The question of the “value of life” has become increasingly pressing. The possibilities for lavish and global lifestyles for some in the 21st century are uncomfortably connected to rising global inequality, interrelated environmental, food and developmental crises and concomitant increasing pressures on humans and other living beings. Within this fast-changing context, more and more institutions and organisations focus on addressing and enhancing “quality of life.” Wageningen University – our conference’s host – hence defines its mission as: “To explore the potential of nature to improve the quality of life”. But this seemingly straightforward statement raises a wealth of tricky questions. What exactly does “quality of life” mean? And what does it mean to “improve” it? How should this “quality” be measured? Can “quality” actually be measured quantitatively? Who gets to decide all of this and why? And what precisely is this “nature” whose potential is at stake in all this?
On 28-30 June 2017, more than 150 researchers from the Netherlands and around the world will come together to explore these questions and others at the international conference “The Value of Life: Stakes, Measurements and Implications.” Keynote addresses by Professor Katherine Gibson of Western Sydney University and Professor Annemarie Mol of University of Amsterdam – both world-renowned experts in their fields – will set the stage for the series of presentation sessions to follow over the three days. Sessions will address a wide variety of themes including “The Politics of Plants and Animals: Valuing Other Lives”, “The Production and Use of Citizen Science and Academic Knowledge in Political Grassroots Movements”, “Valuing Life: Affective Socio-Nature Encounters and Co-Becomings”, and “Whose Heritages Matter? Re-imagining ‘Dutch-ness’ through Migration In and Beyond the Netherlands”, among many others. All sessions are united, however, in a common aim: to critically but constructively create time and space to explore the deeper meanings and enactments of the quality and value of life, in all its diversity and complexities, as we plunge into the 21st century.
The conference is organized by the Centre for Space, Place and Society (CSPS) of Wageningen University. It will take place at the Hotel de Wageningsche Berg in beautiful Wageningen, an old, small Dutch city in the centre-east of the Netherlands, but only an hour away from Amsterdam Schiphol airport. The Hotel is situated at the edge of town, in the woods, with a magnificent view over the lower Rhine River that, we hope, will add to participants’ quality of life while they discuss and debate exactly this.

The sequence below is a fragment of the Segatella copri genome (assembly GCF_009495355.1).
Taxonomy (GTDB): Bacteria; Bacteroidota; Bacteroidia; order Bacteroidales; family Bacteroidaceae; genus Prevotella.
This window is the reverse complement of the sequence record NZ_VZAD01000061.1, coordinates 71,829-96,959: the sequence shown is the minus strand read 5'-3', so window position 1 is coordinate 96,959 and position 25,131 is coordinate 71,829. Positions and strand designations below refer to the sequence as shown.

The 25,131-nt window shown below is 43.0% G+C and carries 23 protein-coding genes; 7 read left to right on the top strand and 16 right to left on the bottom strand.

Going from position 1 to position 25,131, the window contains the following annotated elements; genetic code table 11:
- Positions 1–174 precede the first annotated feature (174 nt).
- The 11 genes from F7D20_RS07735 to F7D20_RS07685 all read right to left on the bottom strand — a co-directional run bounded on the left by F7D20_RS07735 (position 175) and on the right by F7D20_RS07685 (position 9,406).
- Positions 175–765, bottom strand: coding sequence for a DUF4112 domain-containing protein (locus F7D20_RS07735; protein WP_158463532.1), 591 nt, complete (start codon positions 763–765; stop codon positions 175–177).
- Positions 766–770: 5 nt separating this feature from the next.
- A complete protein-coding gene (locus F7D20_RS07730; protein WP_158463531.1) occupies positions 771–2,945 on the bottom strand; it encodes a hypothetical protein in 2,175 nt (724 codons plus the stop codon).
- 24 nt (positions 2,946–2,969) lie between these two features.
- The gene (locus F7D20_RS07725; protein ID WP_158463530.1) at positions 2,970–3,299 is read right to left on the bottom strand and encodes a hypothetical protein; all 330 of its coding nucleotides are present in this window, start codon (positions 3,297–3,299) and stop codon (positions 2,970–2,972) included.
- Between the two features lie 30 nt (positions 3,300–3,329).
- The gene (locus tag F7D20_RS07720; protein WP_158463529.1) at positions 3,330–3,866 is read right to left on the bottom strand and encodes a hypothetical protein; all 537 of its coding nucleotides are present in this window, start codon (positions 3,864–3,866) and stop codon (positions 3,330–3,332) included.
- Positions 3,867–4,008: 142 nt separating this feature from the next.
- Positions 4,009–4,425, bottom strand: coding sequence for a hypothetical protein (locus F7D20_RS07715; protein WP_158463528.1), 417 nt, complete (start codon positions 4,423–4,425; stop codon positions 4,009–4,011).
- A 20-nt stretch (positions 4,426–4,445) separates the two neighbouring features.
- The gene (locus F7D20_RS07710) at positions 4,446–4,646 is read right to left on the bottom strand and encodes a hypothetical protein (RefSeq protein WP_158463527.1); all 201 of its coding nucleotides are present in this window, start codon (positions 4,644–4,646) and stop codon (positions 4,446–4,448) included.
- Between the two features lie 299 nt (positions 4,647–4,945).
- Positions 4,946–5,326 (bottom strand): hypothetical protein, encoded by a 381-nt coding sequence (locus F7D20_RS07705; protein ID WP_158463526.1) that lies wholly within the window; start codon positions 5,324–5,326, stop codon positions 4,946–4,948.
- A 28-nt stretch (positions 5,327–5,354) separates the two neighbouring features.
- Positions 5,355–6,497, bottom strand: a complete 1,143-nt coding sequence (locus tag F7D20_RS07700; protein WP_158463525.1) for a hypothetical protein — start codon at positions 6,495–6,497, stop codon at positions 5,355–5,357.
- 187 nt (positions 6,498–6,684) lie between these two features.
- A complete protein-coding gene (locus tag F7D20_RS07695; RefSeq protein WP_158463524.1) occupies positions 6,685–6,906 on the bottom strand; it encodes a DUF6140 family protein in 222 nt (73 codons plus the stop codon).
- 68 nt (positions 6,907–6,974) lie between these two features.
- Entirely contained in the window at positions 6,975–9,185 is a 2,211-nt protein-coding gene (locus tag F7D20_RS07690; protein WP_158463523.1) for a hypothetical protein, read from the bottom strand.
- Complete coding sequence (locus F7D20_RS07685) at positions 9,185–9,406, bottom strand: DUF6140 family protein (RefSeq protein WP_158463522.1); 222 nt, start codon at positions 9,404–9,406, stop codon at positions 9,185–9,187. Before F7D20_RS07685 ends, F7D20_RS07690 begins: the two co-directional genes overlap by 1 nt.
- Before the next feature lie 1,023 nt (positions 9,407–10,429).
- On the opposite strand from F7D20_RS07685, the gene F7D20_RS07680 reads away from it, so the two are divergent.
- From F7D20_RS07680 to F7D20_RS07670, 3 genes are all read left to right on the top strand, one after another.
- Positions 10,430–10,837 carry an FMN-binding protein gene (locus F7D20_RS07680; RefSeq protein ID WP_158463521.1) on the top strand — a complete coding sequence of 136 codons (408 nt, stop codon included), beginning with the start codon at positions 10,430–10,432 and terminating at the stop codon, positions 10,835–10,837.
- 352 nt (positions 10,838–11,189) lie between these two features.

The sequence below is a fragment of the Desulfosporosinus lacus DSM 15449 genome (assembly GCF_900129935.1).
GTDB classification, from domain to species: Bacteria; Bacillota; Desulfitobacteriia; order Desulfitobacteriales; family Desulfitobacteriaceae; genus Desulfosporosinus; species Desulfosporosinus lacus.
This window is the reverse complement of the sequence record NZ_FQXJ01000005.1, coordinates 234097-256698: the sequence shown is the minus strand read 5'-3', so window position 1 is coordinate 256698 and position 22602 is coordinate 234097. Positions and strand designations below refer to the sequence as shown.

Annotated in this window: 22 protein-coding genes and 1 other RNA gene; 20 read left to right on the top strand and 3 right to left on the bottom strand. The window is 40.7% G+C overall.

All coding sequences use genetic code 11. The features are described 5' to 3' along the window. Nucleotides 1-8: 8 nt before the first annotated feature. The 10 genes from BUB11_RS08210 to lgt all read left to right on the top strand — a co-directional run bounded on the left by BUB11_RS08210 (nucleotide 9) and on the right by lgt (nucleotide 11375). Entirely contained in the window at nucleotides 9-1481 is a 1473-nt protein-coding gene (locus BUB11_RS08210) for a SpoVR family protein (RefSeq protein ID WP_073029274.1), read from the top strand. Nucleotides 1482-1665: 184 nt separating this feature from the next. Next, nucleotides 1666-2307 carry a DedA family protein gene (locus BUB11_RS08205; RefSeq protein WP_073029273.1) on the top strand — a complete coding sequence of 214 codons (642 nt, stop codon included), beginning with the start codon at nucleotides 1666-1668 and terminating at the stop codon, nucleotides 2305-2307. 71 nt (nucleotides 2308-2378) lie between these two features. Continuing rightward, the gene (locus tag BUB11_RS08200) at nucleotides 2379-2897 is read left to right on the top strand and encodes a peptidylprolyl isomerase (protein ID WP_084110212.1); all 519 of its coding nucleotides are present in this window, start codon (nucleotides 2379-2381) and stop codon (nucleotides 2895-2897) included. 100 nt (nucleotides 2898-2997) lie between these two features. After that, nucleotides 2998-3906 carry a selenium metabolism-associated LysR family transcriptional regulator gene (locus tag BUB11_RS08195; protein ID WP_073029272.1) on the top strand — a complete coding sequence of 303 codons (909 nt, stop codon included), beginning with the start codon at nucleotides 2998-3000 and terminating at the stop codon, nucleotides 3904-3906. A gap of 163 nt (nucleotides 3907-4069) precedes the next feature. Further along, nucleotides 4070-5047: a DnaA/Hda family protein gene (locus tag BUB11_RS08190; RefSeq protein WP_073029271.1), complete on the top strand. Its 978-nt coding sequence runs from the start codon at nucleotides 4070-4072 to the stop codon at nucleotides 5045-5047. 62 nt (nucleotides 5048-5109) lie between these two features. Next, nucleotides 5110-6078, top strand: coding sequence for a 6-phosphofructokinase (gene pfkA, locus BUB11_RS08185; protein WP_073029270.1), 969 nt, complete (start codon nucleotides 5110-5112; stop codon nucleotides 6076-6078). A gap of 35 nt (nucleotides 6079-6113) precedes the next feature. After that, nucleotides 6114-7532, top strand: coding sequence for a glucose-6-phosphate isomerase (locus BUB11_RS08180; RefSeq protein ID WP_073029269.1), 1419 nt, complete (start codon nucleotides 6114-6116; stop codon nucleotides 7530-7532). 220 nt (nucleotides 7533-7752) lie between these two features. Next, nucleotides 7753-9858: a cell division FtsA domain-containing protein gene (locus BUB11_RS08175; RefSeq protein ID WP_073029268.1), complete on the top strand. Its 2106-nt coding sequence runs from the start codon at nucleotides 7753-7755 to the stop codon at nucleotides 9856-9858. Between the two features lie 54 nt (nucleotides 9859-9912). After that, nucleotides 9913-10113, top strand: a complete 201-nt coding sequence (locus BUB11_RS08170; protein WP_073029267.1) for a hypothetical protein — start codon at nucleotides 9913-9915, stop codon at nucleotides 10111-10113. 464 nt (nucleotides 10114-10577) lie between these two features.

Keynote address Annemarie Mol
Valuing here or there: the pertinence of where questions
With numbers it is possible to quantify things, ‘life’ included. How to respond to this, the organisers ask. My answer is that what is fine here may be out of place there. In some sites, counting and measuring are helpful tools, in others they unduly overrule other modes of valuing – such as estimating, judging, desiring, appreciating, caring. And the results of a study that served a laudable goal here, in relation to this particular concern, may feed into awkward practices there, in another site or situation. It all depends. But rather than staying stuck in that, I suggest that we explore how and on what ‘it’ depends. To exemplify how we might do this, I will use materials from diverse cases – ranging from the practice of maintaining a steady body weight, through to that of fostering lively creatures – but not messiness – in urban settings. Against a background of quasi-universals that are variously made to travel in authoritative ways, I hope to contribute to dreaming up terms and techniques that help to investigate situatedness and inter-dependence.
Keynote address Katherine Gibson
Thinking with interdependence: From Economy/Environment to ecological livelihoods
In today’s world complex negotiations of multi-species community and livelihood have been deflected into modes of non-thought such as ‘jobs vs. environment,’ or ‘cost/benefit analysis,’ or ‘necessary trade-offs.’ These are formulations that appear to provoke serious collective consideration, yet in practice block the creative potentialities of thinking. In this lecture I seek to both challenge and think beyond some key contributors to this blockage: namely contemporary articulations of ‘the Economy’ and ‘the Environment.’ The distinction between these two domains, and the particular ways in which they are each constituted in conventional contemporary discourse, severs us from transformative, ethically-infused encounters with our constitutive interdependencies. By dividing our oikos (habitat) into two tension-ridden domains, and by articulating these domains in terms of a law-governed sphere of (capitalist) market activity (the Economy) and a separate, law-governed nonhuman sphere of resources (the Environment), this pair of categories makes it exceedingly difficult to develop collective accounts of and interventions into how we are actually sustained, and with whom/what we are actually interdependent. In this lecture I ask: How can we think with the world, with the fullness of the interdependencies that make us? How can we act in the midst of this thinking? I review some of the thinking practices developed by members of the Community Economies Collective that help us, and those we work with on the ground, to open and expand pathways for embracing interdependence and negotiating the ethical dynamics that emerge in our myriad constitutive relations.